Yesterday, we stopped at a Mid-Way for lunch. Predictably, a little boy materialized out of the bushes and tried to talk me into giving him some food or money or anything I had in my pockets. He was really funny, and really determined. After 20 minutes, I would have broken down and given him something, but I had nothing, no small bills, no candy, nothing. Finally, I opened up the Astronomy magazine I was reading and showed him the star chart in the middle. I tried to explain what it was, and I'm not sure he really got it, but when I asked him if he understood, he said, "Yes, stars, in the sky at night." I asked him if he wanted the star chart, and he said yes, so I tore it out of my magazine. It's difficult to learn to use a star chart on your own, but I like to think of him outside sitting outside his hut after dark, comparing the sky with the chart. I hope eventually he deciphers the puzzle and carries it with him the rest of his life.

Saturday, March 28, 2009

24 weeks, max.

Depending on how you manipulate the calendar, I either have 5-1/2 months to go before I go home, or I have 24 weeks left. 5-1/2 months sounds better right now, even if it includes the same number of days as 24 weeks.

I took two weeks of vacation while Catherine was in town, and we did a lot sightseeing, both within Delhi as well as in Agra and Jaipur (photos on Flickr). Catherine says she had a good time here, and I have no reason to think she's making that up. It was nice having someone to explore with. I was pretty careful to keep her out of danger, but on the other hand, I also took advantage of having someone else around to go look at places I normally wouldn't view by myself. Not sketchy places, but the more isolated parts of monuments, unknown corridors, things like that. I explore those places by myself, but it makes me anxious. When there are two people exploring, the anxiety is lessened.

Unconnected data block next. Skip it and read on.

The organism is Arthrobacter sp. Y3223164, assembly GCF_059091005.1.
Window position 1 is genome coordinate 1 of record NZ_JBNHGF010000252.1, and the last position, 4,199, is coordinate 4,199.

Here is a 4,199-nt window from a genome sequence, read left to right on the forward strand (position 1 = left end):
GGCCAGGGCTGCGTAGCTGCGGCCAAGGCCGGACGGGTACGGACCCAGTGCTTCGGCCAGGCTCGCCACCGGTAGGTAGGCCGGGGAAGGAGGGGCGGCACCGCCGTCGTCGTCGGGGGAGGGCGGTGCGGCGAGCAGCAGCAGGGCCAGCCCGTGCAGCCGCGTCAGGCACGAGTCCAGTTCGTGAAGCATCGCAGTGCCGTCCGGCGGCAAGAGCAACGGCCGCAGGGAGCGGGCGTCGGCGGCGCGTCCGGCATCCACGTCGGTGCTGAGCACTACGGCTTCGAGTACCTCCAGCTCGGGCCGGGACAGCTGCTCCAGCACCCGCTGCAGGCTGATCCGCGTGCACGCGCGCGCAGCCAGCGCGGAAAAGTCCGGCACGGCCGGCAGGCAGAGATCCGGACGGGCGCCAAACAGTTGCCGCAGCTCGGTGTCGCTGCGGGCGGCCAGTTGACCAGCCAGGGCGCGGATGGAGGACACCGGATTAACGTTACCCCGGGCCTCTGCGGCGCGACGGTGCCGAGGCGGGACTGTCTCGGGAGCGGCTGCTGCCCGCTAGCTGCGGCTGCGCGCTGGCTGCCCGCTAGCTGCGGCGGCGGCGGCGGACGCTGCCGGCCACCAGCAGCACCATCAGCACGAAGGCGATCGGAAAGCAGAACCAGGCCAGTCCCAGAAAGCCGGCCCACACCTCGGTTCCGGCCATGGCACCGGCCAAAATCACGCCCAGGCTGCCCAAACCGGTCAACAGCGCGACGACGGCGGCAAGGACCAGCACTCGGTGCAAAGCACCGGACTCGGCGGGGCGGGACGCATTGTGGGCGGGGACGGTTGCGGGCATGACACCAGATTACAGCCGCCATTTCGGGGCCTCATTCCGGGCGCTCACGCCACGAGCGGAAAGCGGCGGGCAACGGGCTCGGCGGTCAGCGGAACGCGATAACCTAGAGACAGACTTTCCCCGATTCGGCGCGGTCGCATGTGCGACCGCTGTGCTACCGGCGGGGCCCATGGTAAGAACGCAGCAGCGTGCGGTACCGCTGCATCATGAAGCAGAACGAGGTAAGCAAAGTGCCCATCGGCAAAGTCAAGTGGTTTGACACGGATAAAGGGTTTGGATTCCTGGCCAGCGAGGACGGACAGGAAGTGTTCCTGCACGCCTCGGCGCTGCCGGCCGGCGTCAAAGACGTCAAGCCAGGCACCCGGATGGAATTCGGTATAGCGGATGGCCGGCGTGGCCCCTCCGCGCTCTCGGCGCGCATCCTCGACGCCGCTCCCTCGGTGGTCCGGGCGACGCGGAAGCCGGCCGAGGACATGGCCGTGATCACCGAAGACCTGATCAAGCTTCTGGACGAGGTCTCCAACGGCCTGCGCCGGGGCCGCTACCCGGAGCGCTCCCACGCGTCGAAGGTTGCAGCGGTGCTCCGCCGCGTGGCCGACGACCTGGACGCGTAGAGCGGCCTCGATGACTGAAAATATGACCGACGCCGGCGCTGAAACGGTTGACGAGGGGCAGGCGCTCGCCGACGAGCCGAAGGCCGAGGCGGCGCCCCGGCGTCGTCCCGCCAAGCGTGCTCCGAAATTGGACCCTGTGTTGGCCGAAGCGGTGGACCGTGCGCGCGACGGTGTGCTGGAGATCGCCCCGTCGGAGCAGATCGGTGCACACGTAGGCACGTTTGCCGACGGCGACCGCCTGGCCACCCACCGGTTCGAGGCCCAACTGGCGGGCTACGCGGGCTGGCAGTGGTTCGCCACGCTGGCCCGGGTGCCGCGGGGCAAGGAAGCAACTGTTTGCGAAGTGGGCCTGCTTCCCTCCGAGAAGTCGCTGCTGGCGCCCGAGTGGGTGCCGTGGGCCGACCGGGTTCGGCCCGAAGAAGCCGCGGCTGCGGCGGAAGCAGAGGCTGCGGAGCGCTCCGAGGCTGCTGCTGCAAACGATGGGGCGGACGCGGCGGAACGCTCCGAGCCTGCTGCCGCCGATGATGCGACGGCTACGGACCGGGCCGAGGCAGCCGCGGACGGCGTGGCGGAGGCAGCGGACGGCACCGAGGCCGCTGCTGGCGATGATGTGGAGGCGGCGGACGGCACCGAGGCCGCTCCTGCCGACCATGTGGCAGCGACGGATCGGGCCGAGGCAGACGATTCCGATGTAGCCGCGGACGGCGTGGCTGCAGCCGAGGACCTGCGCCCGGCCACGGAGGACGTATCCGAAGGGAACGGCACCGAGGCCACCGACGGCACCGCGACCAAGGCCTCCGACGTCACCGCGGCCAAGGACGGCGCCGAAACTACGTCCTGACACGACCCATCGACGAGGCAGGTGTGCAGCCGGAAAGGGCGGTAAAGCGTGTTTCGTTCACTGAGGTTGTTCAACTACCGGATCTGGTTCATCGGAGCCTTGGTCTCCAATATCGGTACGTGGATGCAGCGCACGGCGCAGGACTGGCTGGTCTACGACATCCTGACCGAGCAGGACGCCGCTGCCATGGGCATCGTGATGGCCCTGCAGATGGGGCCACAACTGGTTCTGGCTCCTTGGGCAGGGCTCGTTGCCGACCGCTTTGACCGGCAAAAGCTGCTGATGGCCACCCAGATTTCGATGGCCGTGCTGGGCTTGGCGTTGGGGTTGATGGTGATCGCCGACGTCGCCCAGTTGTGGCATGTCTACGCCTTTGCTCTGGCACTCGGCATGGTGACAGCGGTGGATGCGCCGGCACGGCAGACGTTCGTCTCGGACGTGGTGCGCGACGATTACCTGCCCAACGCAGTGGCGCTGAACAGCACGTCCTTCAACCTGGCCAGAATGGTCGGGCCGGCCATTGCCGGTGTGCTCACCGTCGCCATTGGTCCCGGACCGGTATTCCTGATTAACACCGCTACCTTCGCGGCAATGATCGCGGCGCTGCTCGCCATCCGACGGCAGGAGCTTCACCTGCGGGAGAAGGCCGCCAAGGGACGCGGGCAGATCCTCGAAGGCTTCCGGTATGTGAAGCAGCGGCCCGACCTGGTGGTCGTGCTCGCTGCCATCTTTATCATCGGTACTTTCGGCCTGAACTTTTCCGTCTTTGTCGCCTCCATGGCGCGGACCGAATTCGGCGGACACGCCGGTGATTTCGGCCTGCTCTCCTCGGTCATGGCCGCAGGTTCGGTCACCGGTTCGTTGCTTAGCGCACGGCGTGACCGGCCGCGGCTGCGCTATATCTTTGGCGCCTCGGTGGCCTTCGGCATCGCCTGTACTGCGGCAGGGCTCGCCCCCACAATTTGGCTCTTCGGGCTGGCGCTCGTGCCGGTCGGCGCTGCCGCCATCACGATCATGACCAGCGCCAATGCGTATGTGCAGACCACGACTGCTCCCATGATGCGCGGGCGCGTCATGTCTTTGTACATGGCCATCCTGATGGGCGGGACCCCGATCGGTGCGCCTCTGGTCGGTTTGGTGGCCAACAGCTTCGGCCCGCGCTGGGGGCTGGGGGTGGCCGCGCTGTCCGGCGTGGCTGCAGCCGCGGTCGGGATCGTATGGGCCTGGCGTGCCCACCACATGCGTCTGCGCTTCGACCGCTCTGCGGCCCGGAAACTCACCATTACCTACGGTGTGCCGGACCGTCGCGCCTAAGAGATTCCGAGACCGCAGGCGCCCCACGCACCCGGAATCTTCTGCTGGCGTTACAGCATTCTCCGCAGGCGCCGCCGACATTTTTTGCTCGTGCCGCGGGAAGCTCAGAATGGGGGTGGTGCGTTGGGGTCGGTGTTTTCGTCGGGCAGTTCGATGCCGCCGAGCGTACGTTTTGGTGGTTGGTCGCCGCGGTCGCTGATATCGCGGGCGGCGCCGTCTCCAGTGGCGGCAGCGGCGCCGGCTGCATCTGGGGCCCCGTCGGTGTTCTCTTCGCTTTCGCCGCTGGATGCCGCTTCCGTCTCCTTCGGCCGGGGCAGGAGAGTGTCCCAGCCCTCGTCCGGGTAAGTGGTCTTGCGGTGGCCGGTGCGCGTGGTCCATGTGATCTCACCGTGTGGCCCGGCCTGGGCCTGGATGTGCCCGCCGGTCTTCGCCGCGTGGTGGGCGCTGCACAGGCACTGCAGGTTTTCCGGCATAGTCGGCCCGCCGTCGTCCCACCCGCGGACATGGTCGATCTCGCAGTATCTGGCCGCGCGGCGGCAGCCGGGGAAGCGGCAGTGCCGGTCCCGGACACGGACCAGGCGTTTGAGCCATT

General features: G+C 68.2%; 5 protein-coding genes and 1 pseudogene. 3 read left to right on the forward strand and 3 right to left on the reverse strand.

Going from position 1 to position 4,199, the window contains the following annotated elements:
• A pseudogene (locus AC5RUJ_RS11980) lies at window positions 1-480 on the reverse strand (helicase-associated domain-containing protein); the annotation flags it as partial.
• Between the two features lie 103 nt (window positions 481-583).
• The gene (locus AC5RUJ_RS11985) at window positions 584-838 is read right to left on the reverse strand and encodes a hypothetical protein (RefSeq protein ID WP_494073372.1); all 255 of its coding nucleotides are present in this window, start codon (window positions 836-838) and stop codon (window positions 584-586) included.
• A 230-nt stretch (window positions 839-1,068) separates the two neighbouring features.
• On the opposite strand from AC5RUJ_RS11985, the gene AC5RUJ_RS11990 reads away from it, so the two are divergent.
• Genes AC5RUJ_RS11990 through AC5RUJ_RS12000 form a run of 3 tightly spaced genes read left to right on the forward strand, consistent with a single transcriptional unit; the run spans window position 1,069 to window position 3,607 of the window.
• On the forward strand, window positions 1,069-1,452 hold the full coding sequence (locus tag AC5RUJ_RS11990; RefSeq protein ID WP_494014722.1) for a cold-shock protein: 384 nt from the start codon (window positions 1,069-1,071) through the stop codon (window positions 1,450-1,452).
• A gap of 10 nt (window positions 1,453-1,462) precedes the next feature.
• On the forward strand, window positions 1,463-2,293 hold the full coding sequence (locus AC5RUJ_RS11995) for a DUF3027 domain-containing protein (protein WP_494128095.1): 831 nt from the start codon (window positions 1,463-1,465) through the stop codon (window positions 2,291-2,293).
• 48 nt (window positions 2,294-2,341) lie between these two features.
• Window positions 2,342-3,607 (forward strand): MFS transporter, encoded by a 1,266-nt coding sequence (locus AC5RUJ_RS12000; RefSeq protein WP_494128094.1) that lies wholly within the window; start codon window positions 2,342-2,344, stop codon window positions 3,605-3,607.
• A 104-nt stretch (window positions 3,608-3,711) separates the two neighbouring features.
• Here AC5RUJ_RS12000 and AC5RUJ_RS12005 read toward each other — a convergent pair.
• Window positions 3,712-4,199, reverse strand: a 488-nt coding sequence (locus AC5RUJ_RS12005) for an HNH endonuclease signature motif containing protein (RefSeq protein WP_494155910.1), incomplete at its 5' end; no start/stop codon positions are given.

Anyway, other than just enjoying each other's company, it was good to have her visit so she understands a little better what I mean when I say, "It is too hard to walk to the ATM today" or "I couldn't bear to get an autorickshaw today." I think she saw how much work my everyday life can take, how much frustration and unpredictability there is on my daily agenda. She also heard everyone tell me how horrible Bikaner is going to be, so I think (hope) she will be predisposed to sympathy when I start whining next week.

She also saw the good things--the flowers and the birds, for instance--so we can talk about that, too, when I feel like it.

Anyway, only 5-1/2 months to go. I'm ready to leave Delhi, much like I was ready to leave London. Three weeks from now, I'll be saying, "Damn, why did I want to leave Delhi?" the same way I said (continue saying) about London.

Enemy of Reason (TM)

Peter F. Dubuque
March 24, 2009

Peter F. Dubuque passed away by accident on March 24, 2009. He was 39 years old.

Born in Springfield, VT, Peter was raised in Billerica and attended Billerica Schools. He was a Malden resident for the past 10 years and worked at Harvard University as a Data Base Architect. Peter was also an avid photographer and loved the outdoors.

Peter was the devoted husband of Steven Kleinedler. He was the son of Harriet (Desmond) Dubuque and the late Gilbert Dubuque. Peter was the dear brother of Kimberly Campbell and her husband Al of Dracut. He is also survived by several aunts, uncles, nieces and nephews.

Visitation will be held from the A. J. Spadafora Funeral Home, 865 Main Street, Malden on Sunday, March 29th from 12:00 - 4:00 p.m. Relatives and friends are respectfully invited to attend. Interment private.

In lieu of flowers donations in Peter’s memory may be made to Point

Steve's beautiful essay about his marriage to Peter.

John Scalzi's tribute.

Obituary from Bay Windows.

Steve's essay on "The Semantics of Marriage Equality"

Thursday, March 26, 2009

Strange and Empty.

The room doesn't look right without Catherine's suitcases standing in front of the bookcase. And even my stuff is looking a little thin on the ground, as I sent all my winter/London clothing back to the U.S. in said suitcases. I keep looking around, thinking that I am missing something, but I guess it is only that I am missing Catherine. Five and a half months doesn't seem very long when you are trying to get a lot of research done in an inefficient country, but it is an eternity when you are waiting for it to come to an end so you can finally go home.